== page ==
Jesus Creed

One of the books I was recommended to read about South Africa was Rian Malan’s well-known and widely-read My Traitor’s Heart. If Alan Paton’s Cry, the Beloved Country is a literary classic about the problems behind apartheid, and if J.M. Coetzee’s Disgrace depicts the hopelessness and passivity of some in South Africa today, Rian Malan’s book puts both of these sketches into graphic realities.
If I had to recommend one book about South Africa — and recommended it to reading types who want to think through the implications of apartheid — this book would be it. Stunning, depressing, real, graphic. The final chps of this book on Neil and Creina Alcock, who lived among the Zulu, is a gripping story that embodies the whole book — but so do most of the stories in this book.
Anyone read this book? Any responses?
The Malan family, Rian’s forbears, has been part of most of South Africa’s modern history; hence, Malan means complicity in apartheid. Rian, as a young man, disagreed with apartheid but did not want to stick it out — so he came to the USA. While here he decided to write about apartheid; then he returned home only to let that book morph into what can only be called a series of living, realistic sketches of crime in South Africa.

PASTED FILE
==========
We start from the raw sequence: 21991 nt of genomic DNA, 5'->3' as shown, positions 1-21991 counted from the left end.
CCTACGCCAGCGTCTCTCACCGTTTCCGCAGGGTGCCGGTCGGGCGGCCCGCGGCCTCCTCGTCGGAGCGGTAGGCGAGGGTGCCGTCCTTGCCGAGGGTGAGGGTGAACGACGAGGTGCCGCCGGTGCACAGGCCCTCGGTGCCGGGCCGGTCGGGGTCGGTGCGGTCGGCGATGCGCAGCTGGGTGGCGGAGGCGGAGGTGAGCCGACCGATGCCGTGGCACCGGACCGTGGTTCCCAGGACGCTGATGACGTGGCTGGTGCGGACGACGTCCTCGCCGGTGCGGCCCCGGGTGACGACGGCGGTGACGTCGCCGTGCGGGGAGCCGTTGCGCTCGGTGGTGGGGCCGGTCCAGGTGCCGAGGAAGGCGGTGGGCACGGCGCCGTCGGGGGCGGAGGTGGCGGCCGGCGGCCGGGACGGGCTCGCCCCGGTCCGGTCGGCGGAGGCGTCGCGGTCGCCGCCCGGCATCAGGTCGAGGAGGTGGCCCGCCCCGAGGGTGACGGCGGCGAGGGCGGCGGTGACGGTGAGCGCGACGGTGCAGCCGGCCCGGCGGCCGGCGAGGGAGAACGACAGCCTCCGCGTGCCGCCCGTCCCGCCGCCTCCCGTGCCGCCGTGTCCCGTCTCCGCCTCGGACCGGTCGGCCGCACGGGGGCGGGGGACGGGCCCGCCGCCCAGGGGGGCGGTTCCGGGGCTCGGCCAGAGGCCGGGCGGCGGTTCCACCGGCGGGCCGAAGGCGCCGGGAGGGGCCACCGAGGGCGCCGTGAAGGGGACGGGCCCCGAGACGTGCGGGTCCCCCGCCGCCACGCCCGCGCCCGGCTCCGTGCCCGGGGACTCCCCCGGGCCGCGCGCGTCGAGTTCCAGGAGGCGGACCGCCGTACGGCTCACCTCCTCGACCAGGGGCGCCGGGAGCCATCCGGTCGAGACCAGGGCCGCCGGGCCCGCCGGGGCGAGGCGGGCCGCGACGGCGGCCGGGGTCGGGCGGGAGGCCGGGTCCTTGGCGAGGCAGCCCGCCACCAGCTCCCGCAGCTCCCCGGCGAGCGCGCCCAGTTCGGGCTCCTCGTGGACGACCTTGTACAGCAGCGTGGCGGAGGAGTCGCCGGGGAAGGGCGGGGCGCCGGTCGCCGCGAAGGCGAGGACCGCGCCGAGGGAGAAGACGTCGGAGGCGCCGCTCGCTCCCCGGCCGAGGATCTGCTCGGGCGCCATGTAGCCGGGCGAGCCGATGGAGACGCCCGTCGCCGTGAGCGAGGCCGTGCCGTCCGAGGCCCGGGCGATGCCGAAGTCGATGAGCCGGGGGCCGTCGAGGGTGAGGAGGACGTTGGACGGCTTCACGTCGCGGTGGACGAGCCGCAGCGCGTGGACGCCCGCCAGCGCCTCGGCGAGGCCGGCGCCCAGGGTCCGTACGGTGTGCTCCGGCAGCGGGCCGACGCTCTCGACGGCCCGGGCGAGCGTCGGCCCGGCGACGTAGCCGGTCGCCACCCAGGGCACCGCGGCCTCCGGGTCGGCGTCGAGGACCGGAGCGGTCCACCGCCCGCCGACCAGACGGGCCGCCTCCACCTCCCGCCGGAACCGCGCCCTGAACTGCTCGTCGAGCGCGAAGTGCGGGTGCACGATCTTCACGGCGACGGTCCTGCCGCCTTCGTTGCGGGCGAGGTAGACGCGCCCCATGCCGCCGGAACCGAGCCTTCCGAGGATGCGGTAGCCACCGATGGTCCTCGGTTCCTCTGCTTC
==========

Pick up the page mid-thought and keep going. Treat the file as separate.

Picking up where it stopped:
If anything surprised us the most about South Africa, it was the living reality of crime in that country. It was not uncommon to see homes with fences and razor wire or even electronic lines of protection. One man pulled up his pant leg to reveal a handgun strapped to his ankle. Another man told me his daughter had called him one evening to say she slept with knife under her pillow.
It doesn’t matter to me how it is all explained, and one needs to factor in a number of elements, Rian Malan is a journalist who has focused his energies on crime and injustices in post-apartheid South Africa. The book sobers; it stuns; it reminds one of what lies deep in the heart of the heart throughout the world: fear of the other, white fear of black and black fear of white. Probably no country on planet earth dramatizes that story more than South Africa.

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